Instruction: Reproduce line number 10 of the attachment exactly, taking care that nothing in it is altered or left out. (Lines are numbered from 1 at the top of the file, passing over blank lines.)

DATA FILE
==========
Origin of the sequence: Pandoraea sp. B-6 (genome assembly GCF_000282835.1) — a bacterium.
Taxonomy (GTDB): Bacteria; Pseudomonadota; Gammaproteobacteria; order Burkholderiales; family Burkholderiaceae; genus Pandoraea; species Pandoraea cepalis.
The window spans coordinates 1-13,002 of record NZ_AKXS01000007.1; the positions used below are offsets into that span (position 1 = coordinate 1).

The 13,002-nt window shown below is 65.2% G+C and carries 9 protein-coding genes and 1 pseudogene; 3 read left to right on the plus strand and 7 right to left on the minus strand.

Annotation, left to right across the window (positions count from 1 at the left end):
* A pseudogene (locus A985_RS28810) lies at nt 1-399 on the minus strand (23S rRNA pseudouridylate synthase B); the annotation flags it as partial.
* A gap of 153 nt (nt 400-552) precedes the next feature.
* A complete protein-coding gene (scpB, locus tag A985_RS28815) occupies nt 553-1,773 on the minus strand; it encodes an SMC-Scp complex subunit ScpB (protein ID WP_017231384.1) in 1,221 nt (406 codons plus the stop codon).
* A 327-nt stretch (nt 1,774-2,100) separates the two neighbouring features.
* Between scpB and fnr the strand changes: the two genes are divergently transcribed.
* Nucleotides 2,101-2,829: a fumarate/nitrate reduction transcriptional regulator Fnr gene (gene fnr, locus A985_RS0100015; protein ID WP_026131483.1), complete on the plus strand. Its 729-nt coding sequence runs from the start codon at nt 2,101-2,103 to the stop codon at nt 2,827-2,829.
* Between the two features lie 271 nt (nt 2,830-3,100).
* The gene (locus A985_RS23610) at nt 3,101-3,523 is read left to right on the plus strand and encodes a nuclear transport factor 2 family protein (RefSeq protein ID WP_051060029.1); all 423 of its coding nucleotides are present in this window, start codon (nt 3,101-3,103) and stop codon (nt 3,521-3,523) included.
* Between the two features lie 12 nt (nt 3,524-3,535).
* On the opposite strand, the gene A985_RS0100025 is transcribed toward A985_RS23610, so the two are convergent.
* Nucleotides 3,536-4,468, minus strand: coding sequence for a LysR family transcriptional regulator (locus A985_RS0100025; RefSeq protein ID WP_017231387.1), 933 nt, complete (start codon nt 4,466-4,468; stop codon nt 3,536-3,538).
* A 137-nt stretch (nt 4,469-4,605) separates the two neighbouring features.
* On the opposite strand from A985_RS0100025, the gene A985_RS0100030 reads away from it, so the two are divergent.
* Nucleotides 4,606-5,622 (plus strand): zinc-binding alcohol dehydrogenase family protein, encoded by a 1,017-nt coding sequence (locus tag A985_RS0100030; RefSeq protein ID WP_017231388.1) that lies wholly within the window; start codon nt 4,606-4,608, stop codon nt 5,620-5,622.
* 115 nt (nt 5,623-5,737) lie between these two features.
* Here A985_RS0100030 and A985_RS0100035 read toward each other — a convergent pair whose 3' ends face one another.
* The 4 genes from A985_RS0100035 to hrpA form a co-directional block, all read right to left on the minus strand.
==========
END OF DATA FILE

* Between scpB and fnr the strand changes: the two genes are divergently transcribed.